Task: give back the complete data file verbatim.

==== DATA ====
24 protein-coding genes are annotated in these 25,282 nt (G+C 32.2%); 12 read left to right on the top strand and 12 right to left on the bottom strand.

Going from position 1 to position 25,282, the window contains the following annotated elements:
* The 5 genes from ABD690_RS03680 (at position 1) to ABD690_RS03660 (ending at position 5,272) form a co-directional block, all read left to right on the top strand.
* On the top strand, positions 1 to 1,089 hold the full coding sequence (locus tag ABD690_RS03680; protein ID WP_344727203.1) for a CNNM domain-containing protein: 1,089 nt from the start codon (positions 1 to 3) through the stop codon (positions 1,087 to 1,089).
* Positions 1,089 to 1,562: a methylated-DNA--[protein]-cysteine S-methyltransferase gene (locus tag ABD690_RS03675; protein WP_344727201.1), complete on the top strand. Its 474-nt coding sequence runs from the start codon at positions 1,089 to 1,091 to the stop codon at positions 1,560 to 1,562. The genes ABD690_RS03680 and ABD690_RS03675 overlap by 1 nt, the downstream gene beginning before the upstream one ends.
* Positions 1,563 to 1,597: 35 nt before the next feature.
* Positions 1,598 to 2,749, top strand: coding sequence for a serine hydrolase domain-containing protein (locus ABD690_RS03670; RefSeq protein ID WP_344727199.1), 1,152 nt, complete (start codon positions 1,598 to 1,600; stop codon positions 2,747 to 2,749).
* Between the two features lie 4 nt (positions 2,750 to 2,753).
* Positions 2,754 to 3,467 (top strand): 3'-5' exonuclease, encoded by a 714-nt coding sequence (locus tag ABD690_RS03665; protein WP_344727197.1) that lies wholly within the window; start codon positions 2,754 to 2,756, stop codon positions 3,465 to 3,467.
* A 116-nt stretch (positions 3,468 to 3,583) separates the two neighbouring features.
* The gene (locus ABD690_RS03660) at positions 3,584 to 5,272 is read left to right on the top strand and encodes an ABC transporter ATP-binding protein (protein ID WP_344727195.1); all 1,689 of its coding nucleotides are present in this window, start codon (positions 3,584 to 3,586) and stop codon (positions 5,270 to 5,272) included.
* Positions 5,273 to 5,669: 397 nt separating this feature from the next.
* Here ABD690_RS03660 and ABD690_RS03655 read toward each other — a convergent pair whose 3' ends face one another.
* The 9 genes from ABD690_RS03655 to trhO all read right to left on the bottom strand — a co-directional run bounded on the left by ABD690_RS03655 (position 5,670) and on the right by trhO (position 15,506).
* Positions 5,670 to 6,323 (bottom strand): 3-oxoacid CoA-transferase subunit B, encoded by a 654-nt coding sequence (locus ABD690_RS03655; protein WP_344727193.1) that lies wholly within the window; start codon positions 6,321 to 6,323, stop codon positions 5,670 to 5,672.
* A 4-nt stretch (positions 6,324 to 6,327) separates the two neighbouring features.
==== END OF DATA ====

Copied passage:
24 protein-coding genes are annotated in these 25,282 nt (G+C 32.2%); 12 read left to right on the top strand and 12 right to left on the bottom strand.

Going from position 1 to position 25,282, the window contains the following annotated elements:
* The 5 genes from ABD690_RS03680 (at position 1) to ABD690_RS03660 (ending at position 5,272) form a co-directional block, all read left to right on the top strand.
* On the top strand, positions 1 to 1,089 hold the full coding sequence (locus tag ABD690_RS03680; protein ID WP_344727203.1) for a CNNM domain-containing protein: 1,089 nt from the start codon (positions 1 to 3) through the stop codon (positions 1,087 to 1,089).
* Positions 1,089 to 1,562: a methylated-DNA--[protein]-cysteine S-methyltransferase gene (locus tag ABD690_RS03675; protein WP_344727201.1), complete on the top strand. Its 474-nt coding sequence runs from the start codon at positions 1,089 to 1,091 to the stop codon at positions 1,560 to 1,562. The genes ABD690_RS03680 and ABD690_RS03675 overlap by 1 nt, the downstream gene beginning before the upstream one ends.
* Positions 1,563 to 1,597: 35 nt before the next feature.
* Positions 1,598 to 2,749, top strand: coding sequence for a serine hydrolase domain-containing protein (locus ABD690_RS03670; RefSeq protein ID WP_344727199.1), 1,152 nt, complete (start codon positions 1,598 to 1,600; stop codon positions 2,747 to 2,749).
* Between the two features lie 4 nt (positions 2,750 to 2,753).
* Positions 2,754 to 3,467 (top strand): 3'-5' exonuclease, encoded by a 714-nt coding sequence (locus tag ABD690_RS03665; protein WP_344727197.1) that lies wholly within the window; start codon positions 2,754 to 2,756, stop codon positions 3,465 to 3,467.
* A 116-nt stretch (positions 3,468 to 3,583) separates the two neighbouring features.
* The gene (locus ABD690_RS03660) at positions 3,584 to 5,272 is read left to right on the top strand and encodes an ABC transporter ATP-binding protein (protein ID WP_344727195.1); all 1,689 of its coding nucleotides are present in this window, start codon (positions 3,584 to 3,586) and stop codon (positions 5,270 to 5,272) included.
* Positions 5,273 to 5,669: 397 nt separating this feature from the next.
* Here ABD690_RS03660 and ABD690_RS03655 read toward each other — a convergent pair whose 3' ends face one another.
* The 9 genes from ABD690_RS03655 to trhO all read right to left on the bottom strand — a co-directional run bounded on the left by ABD690_RS03655 (position 5,670) and on the right by trhO (position 15,506).
* Positions 5,670 to 6,323 (bottom strand): 3-oxoacid CoA-transferase subunit B, encoded by a 654-nt coding sequence (locus ABD690_RS03655; protein WP_344727193.1) that lies wholly within the window; start codon positions 6,321 to 6,323, stop codon positions 5,670 to 5,672.
* A 4-nt stretch (positions 6,324 to 6,327) separates the two neighbouring features.